I read Company Commander last year and I'm amazed that any man who experienced that remembers anything about it. I'm very grateful to Dick Manning for sharing his memories of my grandfather, sad as they are, with my family. (The book is not long, but it's not a quick read--at least it wasn't for me. It's very matter-of-fact and at times overwhelming, but I'm glad that I read it.)

Genealogy for your house

There has been a lot of talk on our neighborhood email group about researching your house's history. One of the tips was to look at a set of maps that were made for fire insurance reasons. The Houston Public Library has them digitized online (accessible if you have a library card). We had heard that our house was built in 1929, but it shows up on the 1925 map, so it must be a few years older than we had thought. The next earlier map, from 1907 (I think) just has a blank strip two blocks high down the length of our street. The north side of the street has cross streets, but it doesn't show any buildings in the blocks, and the south side is in the empty space. It also shows a rail line just a few blocks away--that certainly isn't there any more!

Check your public library for "Sanborn Maps". At HPL they're part of the Proquest databases and only Texas maps are available online.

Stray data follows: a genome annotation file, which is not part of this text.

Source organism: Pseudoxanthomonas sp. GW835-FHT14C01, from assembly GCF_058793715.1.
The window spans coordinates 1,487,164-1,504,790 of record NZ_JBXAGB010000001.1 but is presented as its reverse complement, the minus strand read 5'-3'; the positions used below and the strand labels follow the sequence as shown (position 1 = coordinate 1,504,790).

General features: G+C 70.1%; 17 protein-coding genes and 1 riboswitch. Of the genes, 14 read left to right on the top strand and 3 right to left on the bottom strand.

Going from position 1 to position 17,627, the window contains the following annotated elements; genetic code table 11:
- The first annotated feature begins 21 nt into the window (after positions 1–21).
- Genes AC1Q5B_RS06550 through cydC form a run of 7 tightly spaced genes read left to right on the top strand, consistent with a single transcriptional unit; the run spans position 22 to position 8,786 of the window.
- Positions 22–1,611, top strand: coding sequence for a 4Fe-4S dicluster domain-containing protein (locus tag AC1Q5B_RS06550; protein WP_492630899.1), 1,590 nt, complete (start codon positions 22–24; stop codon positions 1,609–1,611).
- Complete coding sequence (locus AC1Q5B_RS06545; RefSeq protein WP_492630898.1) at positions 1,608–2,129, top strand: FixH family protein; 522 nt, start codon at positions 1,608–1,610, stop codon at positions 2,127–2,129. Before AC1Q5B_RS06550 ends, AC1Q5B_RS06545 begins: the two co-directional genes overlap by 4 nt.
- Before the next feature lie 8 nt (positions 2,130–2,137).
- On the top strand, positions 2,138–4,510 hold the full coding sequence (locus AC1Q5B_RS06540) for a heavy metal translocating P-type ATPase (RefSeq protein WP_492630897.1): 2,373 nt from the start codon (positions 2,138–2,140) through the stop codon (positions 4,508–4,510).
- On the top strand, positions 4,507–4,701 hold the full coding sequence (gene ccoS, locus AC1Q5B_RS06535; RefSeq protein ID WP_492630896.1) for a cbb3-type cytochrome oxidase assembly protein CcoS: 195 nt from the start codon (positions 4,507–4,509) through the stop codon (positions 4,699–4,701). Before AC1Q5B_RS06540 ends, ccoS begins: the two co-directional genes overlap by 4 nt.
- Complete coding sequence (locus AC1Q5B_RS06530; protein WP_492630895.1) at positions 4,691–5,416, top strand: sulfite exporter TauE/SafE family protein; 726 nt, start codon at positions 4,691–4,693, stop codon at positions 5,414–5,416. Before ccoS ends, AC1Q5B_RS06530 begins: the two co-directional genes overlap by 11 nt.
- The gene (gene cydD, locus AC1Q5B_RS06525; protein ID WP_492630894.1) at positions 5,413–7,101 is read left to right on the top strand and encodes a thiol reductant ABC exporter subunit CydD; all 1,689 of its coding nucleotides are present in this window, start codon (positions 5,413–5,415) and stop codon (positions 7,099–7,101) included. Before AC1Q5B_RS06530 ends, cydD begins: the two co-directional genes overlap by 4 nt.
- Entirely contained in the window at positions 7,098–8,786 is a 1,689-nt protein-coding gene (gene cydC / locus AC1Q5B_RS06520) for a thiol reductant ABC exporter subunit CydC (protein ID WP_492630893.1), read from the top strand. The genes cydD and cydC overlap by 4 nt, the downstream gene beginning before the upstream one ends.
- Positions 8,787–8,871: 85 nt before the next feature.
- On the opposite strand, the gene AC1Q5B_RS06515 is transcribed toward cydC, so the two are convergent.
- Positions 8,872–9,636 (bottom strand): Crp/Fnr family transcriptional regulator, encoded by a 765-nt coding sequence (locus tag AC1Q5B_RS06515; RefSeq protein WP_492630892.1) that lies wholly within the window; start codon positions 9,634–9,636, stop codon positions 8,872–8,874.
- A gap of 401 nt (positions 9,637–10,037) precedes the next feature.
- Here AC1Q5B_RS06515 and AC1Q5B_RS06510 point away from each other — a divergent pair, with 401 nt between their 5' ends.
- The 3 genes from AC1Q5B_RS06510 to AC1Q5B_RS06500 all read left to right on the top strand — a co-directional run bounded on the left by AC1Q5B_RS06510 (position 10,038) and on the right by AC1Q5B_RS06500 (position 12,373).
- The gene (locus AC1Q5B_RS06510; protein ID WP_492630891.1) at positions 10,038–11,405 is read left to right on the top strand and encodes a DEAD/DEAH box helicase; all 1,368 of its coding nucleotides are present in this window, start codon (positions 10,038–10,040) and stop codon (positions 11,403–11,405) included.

Insurance Maps of Houston

Parental Tour 2005

The Parental Tour is complete and was a fantastic success. Many pix on Flickr.

(Someday I'll have to figure out how to get a badge into a post without screwing up the rest of the page, but that is NOT gonna happen tonight!)

Paul Helzel's Photos

I'm finally getting around to scanning the box of great-grandfather Helzel's photos. The scans are coming out very well! Today I scanned 100 images, and it looks like I'm about halfway through the box. Here are some (much reduced in size) samples:

fence shadows on the snow

a cute little dachsund doggie

First National Bank, all gussied up

My Favorite Bowler

This morning we had a lovely rainstorm. It was just coming in when I woke, and I stayed in bed for a while to let its arrival wash over me. The light of a morning downpour is an indistinct glow. You can't really identify the point when it ceases to be dark. The brightening haze creeps in, limpid and blue. At first the thunder was unaccompanied by lightning--too far away--and I told the cats to calm down, it was just Mildred bowling up there.

From that, I conjured an image of a Paul Bunyan-sized grandma, striding across the clouds, hurling a ball spitting sparks of static which grew into lightning bursts celebrating strikes and spares. What would she be knocking down? Pins would certainly be too prosaic. Demons perhaps, toppling them back to the devil. Yes, that works. It's a whole new way to enjoy Mother Nature's elemental cannonade!